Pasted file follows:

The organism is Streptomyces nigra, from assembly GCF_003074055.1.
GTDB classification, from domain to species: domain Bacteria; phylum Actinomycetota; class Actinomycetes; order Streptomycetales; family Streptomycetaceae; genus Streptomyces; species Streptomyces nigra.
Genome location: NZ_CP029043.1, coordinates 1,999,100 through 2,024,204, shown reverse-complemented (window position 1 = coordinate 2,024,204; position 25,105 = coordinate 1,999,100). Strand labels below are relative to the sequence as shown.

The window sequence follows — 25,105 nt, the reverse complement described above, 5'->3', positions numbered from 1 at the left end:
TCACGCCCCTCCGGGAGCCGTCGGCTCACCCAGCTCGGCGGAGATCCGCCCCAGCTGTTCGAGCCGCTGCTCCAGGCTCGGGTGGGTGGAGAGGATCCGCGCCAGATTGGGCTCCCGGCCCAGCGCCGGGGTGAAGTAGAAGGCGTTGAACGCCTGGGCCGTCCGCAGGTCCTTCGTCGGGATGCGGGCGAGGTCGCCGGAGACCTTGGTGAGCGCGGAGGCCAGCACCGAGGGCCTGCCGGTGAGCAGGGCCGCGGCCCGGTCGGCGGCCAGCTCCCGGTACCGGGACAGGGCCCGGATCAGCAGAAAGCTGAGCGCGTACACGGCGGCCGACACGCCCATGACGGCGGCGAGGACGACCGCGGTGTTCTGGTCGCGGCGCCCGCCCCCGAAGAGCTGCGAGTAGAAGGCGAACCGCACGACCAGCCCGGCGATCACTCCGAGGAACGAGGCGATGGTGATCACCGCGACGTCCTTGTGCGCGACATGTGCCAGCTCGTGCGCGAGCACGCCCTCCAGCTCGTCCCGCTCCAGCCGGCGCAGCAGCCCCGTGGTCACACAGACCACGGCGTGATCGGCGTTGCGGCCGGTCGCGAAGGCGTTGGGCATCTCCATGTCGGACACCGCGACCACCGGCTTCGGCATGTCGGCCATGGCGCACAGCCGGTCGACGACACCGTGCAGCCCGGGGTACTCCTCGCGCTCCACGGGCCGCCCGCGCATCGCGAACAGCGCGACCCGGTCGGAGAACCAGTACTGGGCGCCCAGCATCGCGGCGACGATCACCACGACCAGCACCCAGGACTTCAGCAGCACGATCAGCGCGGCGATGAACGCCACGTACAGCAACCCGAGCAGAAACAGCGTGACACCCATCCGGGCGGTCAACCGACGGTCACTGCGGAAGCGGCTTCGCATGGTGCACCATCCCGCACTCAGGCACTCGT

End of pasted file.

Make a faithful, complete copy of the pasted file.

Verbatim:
The organism is Streptomyces nigra, from assembly GCF_003074055.1.
GTDB classification, from domain to species: domain Bacteria; phylum Actinomycetota; class Actinomycetes; order Streptomycetales; family Streptomycetaceae; genus Streptomyces; species Streptomyces nigra.
Genome location: NZ_CP029043.1, coordinates 1,999,100 through 2,024,204, shown reverse-complemented (window position 1 = coordinate 2,024,204; position 25,105 = coordinate 1,999,100). Strand labels below are relative to the sequence as shown.

The window sequence follows — 25,105 nt, the reverse complement described above, 5'->3', positions numbered from 1 at the left end:
TCACGCCCCTCCGGGAGCCGTCGGCTCACCCAGCTCGGCGGAGATCCGCCCCAGCTGTTCGAGCCGCTGCTCCAGGCTCGGGTGGGTGGAGAGGATCCGCGCCAGATTGGGCTCCCGGCCCAGCGCCGGGGTGAAGTAGAAGGCGTTGAACGCCTGGGCCGTCCGCAGGTCCTTCGTCGGGATGCGGGCGAGGTCGCCGGAGACCTTGGTGAGCGCGGAGGCCAGCACCGAGGGCCTGCCGGTGAGCAGGGCCGCGGCCCGGTCGGCGGCCAGCTCCCGGTACCGGGACAGGGCCCGGATCAGCAGAAAGCTGAGCGCGTACACGGCGGCCGACACGCCCATGACGGCGGCGAGGACGACCGCGGTGTTCTGGTCGCGGCGCCCGCCCCCGAAGAGCTGCGAGTAGAAGGCGAACCGCACGACCAGCCCGGCGATCACTCCGAGGAACGAGGCGATGGTGATCACCGCGACGTCCTTGTGCGCGACATGTGCCAGCTCGTGCGCGAGCACGCCCTCCAGCTCGTCCCGCTCCAGCCGGCGCAGCAGCCCCGTGGTCACACAGACCACGGCGTGATCGGCGTTGCGGCCGGTCGCGAAGGCGTTGGGCATCTCCATGTCGGACACCGCGACCACCGGCTTCGGCATGTCGGCCATGGCGCACAGCCGGTCGACGACACCGTGCAGCCCGGGGTACTCCTCGCGCTCCACGGGCCGCCCGCGCATCGCGAACAGCGCGACCCGGTCGGAGAACCAGTACTGGGCGCCCAGCATCGCGGCGACGATCACCACGACCAGCACCCAGGACTTCAGCAGCACGATCAGCGCGGCGATGAACGCCACGTACAGCAACCCGAGCAGAAACAGCGTGACACCCATCCGGGCGGTCAACCGACGGTCACTGCGGAAGCGGCTTCGCATGGTGCACCATCCCGCACTCAGGCACTCGT